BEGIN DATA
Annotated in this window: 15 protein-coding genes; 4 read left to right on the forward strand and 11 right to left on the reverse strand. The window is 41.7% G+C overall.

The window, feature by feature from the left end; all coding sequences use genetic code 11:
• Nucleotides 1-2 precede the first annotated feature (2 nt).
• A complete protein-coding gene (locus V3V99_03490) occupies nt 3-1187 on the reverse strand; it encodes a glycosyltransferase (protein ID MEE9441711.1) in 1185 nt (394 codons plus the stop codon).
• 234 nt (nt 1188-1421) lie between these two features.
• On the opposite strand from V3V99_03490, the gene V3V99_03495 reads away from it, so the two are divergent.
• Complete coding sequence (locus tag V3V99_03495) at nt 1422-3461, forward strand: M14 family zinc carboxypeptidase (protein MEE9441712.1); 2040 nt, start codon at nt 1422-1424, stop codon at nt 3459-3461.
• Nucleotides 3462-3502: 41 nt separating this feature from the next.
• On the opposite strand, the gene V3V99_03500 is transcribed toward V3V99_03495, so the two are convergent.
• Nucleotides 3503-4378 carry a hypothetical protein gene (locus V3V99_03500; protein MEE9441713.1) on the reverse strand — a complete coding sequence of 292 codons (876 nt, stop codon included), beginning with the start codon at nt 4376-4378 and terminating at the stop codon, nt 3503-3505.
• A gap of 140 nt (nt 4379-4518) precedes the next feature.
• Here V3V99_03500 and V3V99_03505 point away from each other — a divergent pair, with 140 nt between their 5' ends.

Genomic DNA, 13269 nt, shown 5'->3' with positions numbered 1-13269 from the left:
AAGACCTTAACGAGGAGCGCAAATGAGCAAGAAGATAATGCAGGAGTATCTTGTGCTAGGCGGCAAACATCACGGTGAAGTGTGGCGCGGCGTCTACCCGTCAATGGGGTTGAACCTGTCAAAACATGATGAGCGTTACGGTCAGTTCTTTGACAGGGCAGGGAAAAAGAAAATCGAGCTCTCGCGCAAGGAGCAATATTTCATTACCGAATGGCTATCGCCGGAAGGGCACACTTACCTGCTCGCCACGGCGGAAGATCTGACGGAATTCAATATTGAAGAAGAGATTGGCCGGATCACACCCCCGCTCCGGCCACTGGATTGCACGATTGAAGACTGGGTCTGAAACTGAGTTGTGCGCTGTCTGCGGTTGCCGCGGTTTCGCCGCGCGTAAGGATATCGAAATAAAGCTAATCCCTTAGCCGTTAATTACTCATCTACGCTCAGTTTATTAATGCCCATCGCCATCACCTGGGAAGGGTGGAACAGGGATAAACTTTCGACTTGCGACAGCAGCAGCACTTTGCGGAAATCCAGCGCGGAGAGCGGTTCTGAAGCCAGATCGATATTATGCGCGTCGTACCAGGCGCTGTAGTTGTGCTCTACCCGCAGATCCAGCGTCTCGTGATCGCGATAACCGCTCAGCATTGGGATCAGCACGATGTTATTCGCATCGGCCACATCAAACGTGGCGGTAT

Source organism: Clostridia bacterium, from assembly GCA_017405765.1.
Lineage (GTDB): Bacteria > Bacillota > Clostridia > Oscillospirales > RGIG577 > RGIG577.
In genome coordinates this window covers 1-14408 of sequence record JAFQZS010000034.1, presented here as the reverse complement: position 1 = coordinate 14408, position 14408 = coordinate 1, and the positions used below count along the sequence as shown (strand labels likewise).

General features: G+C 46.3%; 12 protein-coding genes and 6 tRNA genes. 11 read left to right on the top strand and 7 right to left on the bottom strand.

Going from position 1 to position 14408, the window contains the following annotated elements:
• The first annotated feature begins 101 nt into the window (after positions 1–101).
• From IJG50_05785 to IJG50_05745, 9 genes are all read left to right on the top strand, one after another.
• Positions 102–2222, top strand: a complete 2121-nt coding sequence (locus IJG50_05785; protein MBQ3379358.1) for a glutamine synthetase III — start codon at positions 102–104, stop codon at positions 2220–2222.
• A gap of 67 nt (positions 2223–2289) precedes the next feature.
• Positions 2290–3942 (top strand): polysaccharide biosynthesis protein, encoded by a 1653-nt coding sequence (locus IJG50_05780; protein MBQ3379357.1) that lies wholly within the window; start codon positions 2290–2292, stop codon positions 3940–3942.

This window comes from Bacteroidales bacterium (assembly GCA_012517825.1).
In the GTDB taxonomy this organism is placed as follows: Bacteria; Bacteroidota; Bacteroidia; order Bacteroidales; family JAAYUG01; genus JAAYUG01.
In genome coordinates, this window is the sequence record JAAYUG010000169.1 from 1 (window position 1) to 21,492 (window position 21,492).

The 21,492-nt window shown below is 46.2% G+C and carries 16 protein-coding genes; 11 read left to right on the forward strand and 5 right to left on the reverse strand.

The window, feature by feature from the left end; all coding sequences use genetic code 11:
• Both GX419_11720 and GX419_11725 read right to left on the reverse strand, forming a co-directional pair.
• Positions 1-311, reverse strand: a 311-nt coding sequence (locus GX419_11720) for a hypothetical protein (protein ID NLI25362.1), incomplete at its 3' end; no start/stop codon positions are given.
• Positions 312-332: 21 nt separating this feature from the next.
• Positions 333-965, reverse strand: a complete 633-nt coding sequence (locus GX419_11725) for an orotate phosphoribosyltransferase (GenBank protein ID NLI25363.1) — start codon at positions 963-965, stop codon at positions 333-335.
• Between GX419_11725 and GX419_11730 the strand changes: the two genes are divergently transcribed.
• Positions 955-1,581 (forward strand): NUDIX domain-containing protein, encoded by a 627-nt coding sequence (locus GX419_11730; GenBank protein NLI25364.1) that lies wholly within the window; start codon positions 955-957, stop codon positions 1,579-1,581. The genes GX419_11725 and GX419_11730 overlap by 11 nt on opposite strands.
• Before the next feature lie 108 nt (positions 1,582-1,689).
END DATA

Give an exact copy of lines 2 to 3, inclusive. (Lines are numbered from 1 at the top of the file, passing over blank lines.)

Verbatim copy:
The window, feature by feature from the left end; all coding sequences use genetic code 11:
• Nucleotides 1-2 precede the first annotated feature (2 nt).